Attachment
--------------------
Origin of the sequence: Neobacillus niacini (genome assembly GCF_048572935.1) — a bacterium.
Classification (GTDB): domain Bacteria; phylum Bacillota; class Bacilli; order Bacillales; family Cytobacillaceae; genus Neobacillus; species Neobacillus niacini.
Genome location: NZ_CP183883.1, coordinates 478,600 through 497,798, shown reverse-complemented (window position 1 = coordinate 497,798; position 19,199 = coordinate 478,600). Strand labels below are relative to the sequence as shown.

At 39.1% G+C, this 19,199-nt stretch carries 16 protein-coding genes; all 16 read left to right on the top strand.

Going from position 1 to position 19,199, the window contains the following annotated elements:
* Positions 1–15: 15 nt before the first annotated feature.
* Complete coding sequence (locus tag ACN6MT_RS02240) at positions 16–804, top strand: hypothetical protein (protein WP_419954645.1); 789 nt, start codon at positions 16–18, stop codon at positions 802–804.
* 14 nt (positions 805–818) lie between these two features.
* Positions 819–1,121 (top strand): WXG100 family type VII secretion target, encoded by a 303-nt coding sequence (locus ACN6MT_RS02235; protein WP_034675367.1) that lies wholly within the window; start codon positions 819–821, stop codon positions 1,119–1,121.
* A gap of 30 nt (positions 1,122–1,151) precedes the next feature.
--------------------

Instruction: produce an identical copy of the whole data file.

Origin of the sequence: Neobacillus niacini (genome assembly GCF_048572935.1) — a bacterium.
Classification (GTDB): domain Bacteria; phylum Bacillota; class Bacilli; order Bacillales; family Cytobacillaceae; genus Neobacillus; species Neobacillus niacini.
Genome location: NZ_CP183883.1, coordinates 478,600 through 497,798, shown reverse-complemented (window position 1 = coordinate 497,798; position 19,199 = coordinate 478,600). Strand labels below are relative to the sequence as shown.

At 39.1% G+C, this 19,199-nt stretch carries 16 protein-coding genes; all 16 read left to right on the top strand.

Going from position 1 to position 19,199, the window contains the following annotated elements:
* Positions 1–15: 15 nt before the first annotated feature.
* Complete coding sequence (locus tag ACN6MT_RS02240) at positions 16–804, top strand: hypothetical protein (protein WP_419954645.1); 789 nt, start codon at positions 16–18, stop codon at positions 802–804.
* 14 nt (positions 805–818) lie between these two features.
* Positions 819–1,121 (top strand): WXG100 family type VII secretion target, encoded by a 303-nt coding sequence (locus ACN6MT_RS02235; protein WP_034675367.1) that lies wholly within the window; start codon positions 819–821, stop codon positions 1,119–1,121.
* A gap of 30 nt (positions 1,122–1,151) precedes the next feature.